On Cross Country Checkup: Haiti revisited
It's been two years since an earthquake turned Haiti's capital city to rubble, burying two-hundred thousand souls.
Canada opened its heart and wallet to help but has it been enough? What do you think of the effort ...and the result?
With host Rex Murphy, and guest David Morley, President and CEO, UNICEF Canada.
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It was a tragedy beyond tragedy.
This coming Thursday, it will be two years since an earthquake buried hundreds of thousands of Haitians in rubble ...and with it, brought down the tiny island-nation's government and economy.
When the earthquake struck Haiti the consequences were off any recongizable scale. More than 350-thousand people dead - the injured - and a million-and-a half displaced. It is impossible to carry an idea of the sum of pain, grief, hardship and despair such an event brings in its wake.
Canadians were among the first to respond especially after the Harper government had made the Americas the object of a renewed focus for Canadian foreign aid. And don't forget how Canada's popular -- and Haitian-born -- head of state, Governor General Michaelle Jean, seemed publicly to take on the weight of the tragedy personally. The effect was dramatic. Media coverage was round-the-clock. The military was dispatched. Canadians dug deep into their pockets. Many organizations and individuals with disaster skills jumped on the first available flights carrying both aid ...and hope.
In Haiti the scale of the disaster seemed to defy any optimism. A struggling country already beaten by multiple hurricanes in the months before ....then reduced to piles of rubble.
It was not just Canada that responded, the world turned its attention. Billions of dollars were pledged. Humanitarian flights quickly became stacked up at Port-au-Prince airport which lacked the capacity to handle so much traffic. The damaged port faced similar problems.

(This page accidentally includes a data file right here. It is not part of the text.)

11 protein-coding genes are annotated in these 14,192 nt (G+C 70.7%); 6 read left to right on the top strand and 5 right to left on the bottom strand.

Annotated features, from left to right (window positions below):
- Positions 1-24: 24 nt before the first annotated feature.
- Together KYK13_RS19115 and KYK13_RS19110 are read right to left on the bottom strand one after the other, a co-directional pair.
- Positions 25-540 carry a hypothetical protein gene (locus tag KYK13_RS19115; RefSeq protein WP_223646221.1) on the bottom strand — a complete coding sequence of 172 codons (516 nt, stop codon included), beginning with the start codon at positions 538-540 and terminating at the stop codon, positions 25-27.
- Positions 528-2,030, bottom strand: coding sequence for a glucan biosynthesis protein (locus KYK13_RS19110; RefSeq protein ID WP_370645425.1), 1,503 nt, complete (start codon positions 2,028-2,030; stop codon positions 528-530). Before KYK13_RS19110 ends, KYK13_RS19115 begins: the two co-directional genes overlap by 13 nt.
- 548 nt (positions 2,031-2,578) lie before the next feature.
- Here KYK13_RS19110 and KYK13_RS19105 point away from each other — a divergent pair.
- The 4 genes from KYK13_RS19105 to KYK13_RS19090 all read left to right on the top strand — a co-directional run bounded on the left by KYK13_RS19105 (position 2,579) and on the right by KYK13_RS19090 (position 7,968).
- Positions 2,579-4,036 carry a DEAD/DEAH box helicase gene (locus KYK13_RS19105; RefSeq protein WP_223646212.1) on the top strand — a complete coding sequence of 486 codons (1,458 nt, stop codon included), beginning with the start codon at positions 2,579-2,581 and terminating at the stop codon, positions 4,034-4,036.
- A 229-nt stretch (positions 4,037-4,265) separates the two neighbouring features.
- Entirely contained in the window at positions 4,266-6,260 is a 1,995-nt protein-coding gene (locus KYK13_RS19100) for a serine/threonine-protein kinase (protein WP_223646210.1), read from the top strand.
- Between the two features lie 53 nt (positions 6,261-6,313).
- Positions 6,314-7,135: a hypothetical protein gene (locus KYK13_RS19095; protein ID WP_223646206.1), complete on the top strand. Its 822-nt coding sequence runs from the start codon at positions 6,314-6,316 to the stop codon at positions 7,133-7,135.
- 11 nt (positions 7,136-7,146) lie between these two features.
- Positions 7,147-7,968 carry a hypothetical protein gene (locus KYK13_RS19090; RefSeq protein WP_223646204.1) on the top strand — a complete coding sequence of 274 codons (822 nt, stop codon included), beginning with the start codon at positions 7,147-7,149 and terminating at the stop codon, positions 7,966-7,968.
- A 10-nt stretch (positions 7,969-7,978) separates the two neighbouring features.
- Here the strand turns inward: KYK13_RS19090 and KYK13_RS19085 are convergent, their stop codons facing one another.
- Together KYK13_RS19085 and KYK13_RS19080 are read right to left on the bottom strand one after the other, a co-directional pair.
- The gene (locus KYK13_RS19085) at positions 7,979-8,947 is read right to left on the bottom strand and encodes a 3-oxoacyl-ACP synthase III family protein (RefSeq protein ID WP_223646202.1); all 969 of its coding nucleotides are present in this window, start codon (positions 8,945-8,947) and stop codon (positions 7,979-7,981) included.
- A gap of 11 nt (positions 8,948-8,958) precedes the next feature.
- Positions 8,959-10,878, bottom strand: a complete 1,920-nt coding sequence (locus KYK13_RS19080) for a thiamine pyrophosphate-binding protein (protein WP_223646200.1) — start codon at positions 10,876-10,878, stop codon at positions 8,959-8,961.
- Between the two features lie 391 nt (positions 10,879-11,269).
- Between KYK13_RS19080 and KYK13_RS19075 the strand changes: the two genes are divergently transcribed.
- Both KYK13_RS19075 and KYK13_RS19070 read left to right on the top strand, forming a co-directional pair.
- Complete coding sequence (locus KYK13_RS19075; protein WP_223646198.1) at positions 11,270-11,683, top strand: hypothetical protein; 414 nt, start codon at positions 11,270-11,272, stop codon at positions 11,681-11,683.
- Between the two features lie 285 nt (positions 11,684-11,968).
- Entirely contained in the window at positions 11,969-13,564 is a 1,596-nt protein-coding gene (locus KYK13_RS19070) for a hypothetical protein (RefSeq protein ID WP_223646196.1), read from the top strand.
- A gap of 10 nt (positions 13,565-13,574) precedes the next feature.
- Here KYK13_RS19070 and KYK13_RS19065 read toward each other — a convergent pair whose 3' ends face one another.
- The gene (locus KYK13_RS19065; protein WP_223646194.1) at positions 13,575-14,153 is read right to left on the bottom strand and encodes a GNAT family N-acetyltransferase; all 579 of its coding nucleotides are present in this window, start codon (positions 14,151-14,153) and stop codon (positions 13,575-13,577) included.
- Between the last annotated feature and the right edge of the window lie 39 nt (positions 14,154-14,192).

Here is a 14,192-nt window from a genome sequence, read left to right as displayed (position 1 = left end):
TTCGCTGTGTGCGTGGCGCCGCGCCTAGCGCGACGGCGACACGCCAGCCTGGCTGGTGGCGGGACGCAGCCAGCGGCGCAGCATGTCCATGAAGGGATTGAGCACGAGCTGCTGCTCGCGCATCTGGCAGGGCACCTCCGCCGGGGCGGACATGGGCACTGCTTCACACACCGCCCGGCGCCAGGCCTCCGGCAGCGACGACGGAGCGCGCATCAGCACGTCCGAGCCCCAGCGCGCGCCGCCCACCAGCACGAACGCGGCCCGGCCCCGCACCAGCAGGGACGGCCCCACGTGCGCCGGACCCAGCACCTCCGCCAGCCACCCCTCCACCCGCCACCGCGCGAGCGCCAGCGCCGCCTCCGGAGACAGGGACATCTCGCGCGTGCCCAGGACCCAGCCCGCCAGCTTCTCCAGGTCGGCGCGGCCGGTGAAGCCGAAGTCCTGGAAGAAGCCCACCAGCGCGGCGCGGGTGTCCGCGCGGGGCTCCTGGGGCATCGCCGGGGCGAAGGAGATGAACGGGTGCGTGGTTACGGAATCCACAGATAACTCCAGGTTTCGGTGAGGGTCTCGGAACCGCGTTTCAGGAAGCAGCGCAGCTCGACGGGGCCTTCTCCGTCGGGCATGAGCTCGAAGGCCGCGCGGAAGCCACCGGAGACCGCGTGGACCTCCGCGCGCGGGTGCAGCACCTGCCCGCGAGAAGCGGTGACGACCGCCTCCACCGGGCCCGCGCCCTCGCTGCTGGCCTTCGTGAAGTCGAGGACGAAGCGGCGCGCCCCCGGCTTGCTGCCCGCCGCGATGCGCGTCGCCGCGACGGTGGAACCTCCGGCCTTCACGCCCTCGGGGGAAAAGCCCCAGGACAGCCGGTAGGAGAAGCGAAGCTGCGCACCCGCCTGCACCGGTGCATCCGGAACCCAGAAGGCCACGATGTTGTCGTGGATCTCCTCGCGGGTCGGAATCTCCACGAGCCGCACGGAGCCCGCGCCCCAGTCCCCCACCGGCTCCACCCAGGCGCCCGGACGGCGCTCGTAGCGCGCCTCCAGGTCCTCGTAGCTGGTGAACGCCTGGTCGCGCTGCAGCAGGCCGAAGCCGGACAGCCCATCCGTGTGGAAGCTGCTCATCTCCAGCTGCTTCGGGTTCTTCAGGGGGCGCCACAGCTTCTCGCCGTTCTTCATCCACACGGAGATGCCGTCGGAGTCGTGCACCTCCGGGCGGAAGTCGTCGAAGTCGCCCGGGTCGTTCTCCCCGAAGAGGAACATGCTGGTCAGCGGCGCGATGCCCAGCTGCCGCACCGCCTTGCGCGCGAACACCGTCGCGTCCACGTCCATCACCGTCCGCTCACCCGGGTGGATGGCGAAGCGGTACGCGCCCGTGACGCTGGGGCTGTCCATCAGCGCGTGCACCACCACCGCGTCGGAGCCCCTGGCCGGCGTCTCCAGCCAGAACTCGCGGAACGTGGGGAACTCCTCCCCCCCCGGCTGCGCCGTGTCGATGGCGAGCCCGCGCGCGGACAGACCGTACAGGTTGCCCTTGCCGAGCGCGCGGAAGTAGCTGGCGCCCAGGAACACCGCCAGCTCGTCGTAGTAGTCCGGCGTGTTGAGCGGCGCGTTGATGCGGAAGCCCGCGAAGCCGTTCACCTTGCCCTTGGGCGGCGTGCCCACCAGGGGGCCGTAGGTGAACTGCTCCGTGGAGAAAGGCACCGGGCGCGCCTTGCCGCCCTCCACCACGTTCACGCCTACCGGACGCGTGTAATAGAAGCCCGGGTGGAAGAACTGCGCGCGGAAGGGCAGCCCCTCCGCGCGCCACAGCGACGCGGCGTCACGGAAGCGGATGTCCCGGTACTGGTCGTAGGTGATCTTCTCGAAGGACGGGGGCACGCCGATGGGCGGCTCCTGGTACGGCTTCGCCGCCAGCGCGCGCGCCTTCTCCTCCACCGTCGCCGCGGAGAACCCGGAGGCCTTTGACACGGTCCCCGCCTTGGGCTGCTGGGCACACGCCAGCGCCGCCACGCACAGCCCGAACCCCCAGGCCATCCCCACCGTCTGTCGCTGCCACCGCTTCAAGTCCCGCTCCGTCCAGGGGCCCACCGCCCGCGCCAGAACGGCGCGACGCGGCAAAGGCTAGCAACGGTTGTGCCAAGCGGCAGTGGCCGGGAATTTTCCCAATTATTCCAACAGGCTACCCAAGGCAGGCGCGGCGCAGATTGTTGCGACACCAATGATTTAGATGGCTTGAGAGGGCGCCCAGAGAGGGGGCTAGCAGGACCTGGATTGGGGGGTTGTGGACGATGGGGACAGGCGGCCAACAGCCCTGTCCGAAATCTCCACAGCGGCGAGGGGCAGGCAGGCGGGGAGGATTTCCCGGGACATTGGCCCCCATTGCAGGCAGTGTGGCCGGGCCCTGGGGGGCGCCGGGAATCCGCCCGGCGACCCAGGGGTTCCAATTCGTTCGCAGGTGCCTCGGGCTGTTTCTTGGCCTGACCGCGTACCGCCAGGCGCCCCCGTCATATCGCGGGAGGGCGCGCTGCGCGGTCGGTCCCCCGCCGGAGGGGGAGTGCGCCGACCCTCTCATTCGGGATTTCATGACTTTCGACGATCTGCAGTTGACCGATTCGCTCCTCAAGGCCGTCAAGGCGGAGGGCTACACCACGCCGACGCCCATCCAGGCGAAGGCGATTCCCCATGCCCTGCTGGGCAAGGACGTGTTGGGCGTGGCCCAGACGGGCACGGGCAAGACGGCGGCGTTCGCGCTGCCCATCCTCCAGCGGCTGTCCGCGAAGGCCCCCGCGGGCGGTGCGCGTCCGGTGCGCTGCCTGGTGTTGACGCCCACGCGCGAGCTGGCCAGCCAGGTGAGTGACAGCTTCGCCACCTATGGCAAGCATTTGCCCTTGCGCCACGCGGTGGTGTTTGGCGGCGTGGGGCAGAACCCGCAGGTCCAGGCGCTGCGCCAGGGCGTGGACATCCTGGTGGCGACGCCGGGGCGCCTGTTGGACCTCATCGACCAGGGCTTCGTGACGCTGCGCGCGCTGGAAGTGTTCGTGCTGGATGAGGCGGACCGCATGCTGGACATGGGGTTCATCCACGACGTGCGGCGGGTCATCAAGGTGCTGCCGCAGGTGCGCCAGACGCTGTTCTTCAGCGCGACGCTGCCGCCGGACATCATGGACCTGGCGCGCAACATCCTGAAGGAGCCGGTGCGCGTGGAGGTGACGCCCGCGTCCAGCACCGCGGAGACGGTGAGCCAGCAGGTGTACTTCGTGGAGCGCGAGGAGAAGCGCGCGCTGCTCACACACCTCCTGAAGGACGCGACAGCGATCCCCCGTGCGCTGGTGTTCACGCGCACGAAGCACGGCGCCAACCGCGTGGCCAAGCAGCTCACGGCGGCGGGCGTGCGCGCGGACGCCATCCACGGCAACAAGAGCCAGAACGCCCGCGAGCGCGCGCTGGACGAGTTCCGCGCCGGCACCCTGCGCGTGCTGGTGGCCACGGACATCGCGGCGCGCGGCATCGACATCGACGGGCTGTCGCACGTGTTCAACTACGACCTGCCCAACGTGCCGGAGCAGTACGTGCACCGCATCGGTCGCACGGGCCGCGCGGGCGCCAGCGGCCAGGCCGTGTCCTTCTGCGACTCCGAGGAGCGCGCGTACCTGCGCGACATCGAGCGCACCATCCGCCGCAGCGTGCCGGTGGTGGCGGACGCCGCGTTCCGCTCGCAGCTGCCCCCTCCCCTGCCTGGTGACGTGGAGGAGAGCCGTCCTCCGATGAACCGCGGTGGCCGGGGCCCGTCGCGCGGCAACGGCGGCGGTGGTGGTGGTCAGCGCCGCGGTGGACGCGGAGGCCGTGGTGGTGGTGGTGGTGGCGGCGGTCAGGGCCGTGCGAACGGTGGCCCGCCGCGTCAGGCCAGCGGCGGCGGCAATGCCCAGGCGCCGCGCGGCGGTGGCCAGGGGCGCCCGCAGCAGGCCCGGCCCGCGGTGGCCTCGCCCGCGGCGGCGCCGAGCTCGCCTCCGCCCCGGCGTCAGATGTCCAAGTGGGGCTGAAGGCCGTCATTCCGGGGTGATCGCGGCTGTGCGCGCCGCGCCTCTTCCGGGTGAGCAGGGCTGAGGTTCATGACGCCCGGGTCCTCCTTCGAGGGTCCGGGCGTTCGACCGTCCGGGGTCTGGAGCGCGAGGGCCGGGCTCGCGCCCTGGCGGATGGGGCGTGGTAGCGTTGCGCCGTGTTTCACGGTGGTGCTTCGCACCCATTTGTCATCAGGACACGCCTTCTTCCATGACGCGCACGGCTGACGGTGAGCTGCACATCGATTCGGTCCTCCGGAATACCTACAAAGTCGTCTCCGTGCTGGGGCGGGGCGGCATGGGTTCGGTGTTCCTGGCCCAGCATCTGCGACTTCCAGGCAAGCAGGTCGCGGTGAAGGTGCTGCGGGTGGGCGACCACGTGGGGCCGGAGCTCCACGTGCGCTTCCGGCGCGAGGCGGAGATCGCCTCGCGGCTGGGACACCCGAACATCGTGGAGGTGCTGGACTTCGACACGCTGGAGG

Well, two years later we'd like to check back in. Some say our expectations were perhaps too high and our attention spans too short? While Haiti slipped from the headlines thousands, of people have been hard at work trying to restore and rebuild. How has it been going?
Was the initial effort enough? Was it sustained enough? How easy is it to rebuild any country after a disaster of that scale? What are the problems unique to Haiti that make this endeavour more complicated?
Our question today: "Haiti 2 yrs later: What do you think of the humanitarian effort ...and the results?"
I'm Rex Murphy ...on CBC Radio One ...and on Sirius satellite radio channel 159 ...this is Cross Country Checkup.
- David Morley
President and CEO UNICEF Canada.
- Robert Fatton Jr.
Julia Cooper Professor of Politics University of Virginia. Author of Haiti's Predatory Republic: The Unending Transition to Democracy (2002); and The Roots of Haitian Despotism (2007). He is also co-editor of The Future of Liberal Democracy: Thomas Jefferson and the Contemporary World (2004); and, Religion, State, and Society (2009).
Globe and Mail
New York Times
I was extremely proud and gratified by Canada's - and to a lesser degree the world's - response to the disaster in Haiti. Today I would be almost as equally disappointed in the lack of long-term concrete results and changes stemming from that response. Unfortunately, we can see similar issues in our own reserves, in southeast and southwest Asia, in much of Africa.
This is not to make light of the size of the disaster in Haiti as much as it is to question how our responses are invested in the aftermath in Haiti and elsewhere. We need to do a better job of ensuring that aid efforts are not band aid efforts but actually reduce the cycles that contribute to the size of these disasters in the first place.
Kenneth L. Cantor
I am happy to say that we formed an ad-hoc group to raise money for Haiti after the earthquake. Although it took us some time to do our due diligence to determine who should get these funds, we did and decided to donate the money to to ONE X ONE. We were satisfied to see that they were working on constructing a hospital for children. If donors could adopt a culture of due-diligence with their aid money, I am sure that it will help in seeing the aid gets to the intended people.
Haitians are a remarkable long suffering people who have been very ill-served by their governments and until the late 20th century the world. The latter is changing but until they have a stable,truly democratic government major problems will continue.
Victoria, British Columbia